Many universities are understaffed by academic staff because employment is scheduled from Abuja. The issue of Earned academic allowance is based on the fact that the academic staff should take more load than what their condition of service says they should take. Government agreed that those who teach more than required number of courses (known as FTE) should receive allowance for doing so and not allowing the system to collapse. Insincerity of government then came as government refuses to pay the staff the earned academic allowances as it is called. There is also insincerity on the part of the university workers who did not do any extra job to warrant any additional allowance but will want to enjoy the allowances. Insincerity at both ends.
Government says that IPPIS is illegal and is amenable to high level corruption. Is it appropriate to still insist on the use of a bad product if there is sincerity. If the issue is about discrepancies in salaries occasioned by IPPIS and removal of credible allowances, is it really difficult for any financial apps to be amended to capture these deficiencies. If there is sincerity, this is not difficult.
Sincerity of purpose and sincerity of action are missing, and it appears that *we do not have elders in the country that are respected enough to intervene in the matter*. The Yoruba proverb says that where credible elders are missing, the town becomes desolate. It’s a pity our university is approaching being desolate. Where are the Nigerian elders. People can continue to vilify university workers, but government holds the largest blame. We can be autocratic and try to whip university workers into line. Will this ensure motivation and good service delivery in the university that is already challenged. Are we sure we can still ensure staff motivation for credible service delivery? If the strike ends today, are we sure that that the workers will still be committed to the University system?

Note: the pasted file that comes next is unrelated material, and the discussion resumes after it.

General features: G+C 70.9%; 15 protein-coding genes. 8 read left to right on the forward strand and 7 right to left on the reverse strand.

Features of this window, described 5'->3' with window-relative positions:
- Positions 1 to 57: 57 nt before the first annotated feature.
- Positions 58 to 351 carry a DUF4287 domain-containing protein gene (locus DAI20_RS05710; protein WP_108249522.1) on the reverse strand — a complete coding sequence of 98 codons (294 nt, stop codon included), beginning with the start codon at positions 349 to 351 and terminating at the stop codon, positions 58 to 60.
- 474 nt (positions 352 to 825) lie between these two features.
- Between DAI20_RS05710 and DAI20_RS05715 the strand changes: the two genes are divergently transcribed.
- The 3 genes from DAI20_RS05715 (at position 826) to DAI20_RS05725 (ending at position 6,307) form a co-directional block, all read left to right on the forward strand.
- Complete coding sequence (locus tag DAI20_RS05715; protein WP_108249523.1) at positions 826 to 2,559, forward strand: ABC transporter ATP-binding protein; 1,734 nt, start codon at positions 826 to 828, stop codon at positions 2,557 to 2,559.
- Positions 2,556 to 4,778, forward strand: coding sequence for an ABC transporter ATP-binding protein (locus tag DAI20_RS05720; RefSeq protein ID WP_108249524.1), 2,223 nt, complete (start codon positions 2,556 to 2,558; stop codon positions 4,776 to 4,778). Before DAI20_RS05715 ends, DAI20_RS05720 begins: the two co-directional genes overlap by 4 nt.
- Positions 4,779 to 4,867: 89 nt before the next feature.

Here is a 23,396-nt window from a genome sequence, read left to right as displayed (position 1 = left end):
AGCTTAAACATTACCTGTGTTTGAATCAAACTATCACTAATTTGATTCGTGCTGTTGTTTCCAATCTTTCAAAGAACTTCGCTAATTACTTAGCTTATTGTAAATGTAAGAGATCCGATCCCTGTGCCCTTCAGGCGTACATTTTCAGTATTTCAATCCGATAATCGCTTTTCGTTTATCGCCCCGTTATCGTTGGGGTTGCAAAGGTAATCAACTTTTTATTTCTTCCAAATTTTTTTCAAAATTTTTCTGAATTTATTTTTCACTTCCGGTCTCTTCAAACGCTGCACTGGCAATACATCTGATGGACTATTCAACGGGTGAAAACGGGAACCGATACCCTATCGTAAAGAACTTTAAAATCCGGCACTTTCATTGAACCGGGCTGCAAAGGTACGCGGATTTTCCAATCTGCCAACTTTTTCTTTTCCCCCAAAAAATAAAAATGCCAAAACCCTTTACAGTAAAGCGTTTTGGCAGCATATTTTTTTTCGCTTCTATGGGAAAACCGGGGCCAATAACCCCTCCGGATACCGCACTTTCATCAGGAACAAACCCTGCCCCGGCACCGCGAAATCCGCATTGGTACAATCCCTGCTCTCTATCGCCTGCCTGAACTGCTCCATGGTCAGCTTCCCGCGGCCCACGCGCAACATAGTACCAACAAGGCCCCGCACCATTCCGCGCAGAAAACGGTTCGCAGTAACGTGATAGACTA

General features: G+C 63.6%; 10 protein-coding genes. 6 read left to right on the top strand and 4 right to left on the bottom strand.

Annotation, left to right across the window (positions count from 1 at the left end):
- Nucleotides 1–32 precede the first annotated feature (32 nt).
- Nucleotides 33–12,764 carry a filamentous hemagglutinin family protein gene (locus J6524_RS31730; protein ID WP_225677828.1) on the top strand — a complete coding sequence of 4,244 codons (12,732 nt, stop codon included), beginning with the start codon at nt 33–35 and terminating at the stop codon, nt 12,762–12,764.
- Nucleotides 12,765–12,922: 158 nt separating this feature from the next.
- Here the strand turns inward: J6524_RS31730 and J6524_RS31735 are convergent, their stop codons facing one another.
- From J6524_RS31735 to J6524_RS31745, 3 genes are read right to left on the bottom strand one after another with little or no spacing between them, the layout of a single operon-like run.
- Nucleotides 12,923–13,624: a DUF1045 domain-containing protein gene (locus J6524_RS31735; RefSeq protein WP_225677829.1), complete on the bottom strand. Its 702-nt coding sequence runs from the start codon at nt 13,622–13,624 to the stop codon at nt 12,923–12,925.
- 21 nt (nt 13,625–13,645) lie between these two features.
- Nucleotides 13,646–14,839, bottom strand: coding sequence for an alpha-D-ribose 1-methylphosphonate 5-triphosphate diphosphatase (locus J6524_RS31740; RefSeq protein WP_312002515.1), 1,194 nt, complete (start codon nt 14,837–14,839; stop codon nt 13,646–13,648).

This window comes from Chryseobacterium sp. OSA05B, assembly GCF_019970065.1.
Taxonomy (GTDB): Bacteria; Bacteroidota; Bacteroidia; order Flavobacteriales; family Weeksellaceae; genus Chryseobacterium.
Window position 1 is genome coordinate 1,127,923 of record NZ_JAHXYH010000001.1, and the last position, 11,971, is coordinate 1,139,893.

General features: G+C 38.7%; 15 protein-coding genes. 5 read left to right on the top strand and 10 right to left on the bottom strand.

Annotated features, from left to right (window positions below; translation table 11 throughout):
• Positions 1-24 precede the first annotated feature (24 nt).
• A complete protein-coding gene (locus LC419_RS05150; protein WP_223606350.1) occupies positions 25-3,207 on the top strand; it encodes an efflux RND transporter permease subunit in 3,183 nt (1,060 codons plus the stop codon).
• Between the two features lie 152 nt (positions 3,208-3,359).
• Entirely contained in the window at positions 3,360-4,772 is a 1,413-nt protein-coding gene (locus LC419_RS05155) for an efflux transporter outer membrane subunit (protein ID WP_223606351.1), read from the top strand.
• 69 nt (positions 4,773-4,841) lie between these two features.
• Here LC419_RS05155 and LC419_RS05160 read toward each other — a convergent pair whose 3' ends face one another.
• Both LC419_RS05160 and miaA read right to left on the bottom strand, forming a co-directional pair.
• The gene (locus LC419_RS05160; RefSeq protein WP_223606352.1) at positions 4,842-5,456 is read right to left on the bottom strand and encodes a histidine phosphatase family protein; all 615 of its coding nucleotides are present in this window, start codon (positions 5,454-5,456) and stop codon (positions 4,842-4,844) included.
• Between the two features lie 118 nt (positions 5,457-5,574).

Apparently, the present government neither wants to solve the financial issues, nor solve the problem of accountability and transparency in the universities. Incidentally, only GOVERNMENT HOLDS THE KEY. *My take is that it is time CREDIBLE ELDERS IN THE COUNTRY STOOD UP TO INTERVENE*. They should discuss with both parties showing sincerity of purpose and action. Nobody should talk down on the other group. I look around the country and wonder. Who are these CREDIBLE LEADERS? Who are the mentors and wise elders that both government and university workers respect? Everybody is trading blames. Every side is passing the buck. But the buck stops at the President’s table. Laissez-faire leadership will not resolve it. Leaders don’t sit on the fence. They act and take action. Is our President also ready to come down from the emperor status where kings talk down on subjects? Are the subjects ready to crawl before the emperor? I can only be worried as someone whose life revolve round the university system as a university worker, father of three university students who are at home and relation to many whose business is dependent on the university system. Anyway, no problem goes on forever. This one will also pass. Leaders look for solutions. They think about solutions, and they think about the welfare of their followers. Sometimes in the future, we will look back and tell the story. A story of survival. A story the way we endured wickedness. *Whether we believe or not, there will be a solution to this one too. There are always solutions to every problem. The solution to this one is also nearby. If not now, then soon. Maybe, very-very soon…*
Lanre Olaniyan, University of Ibadan, 05 September 2022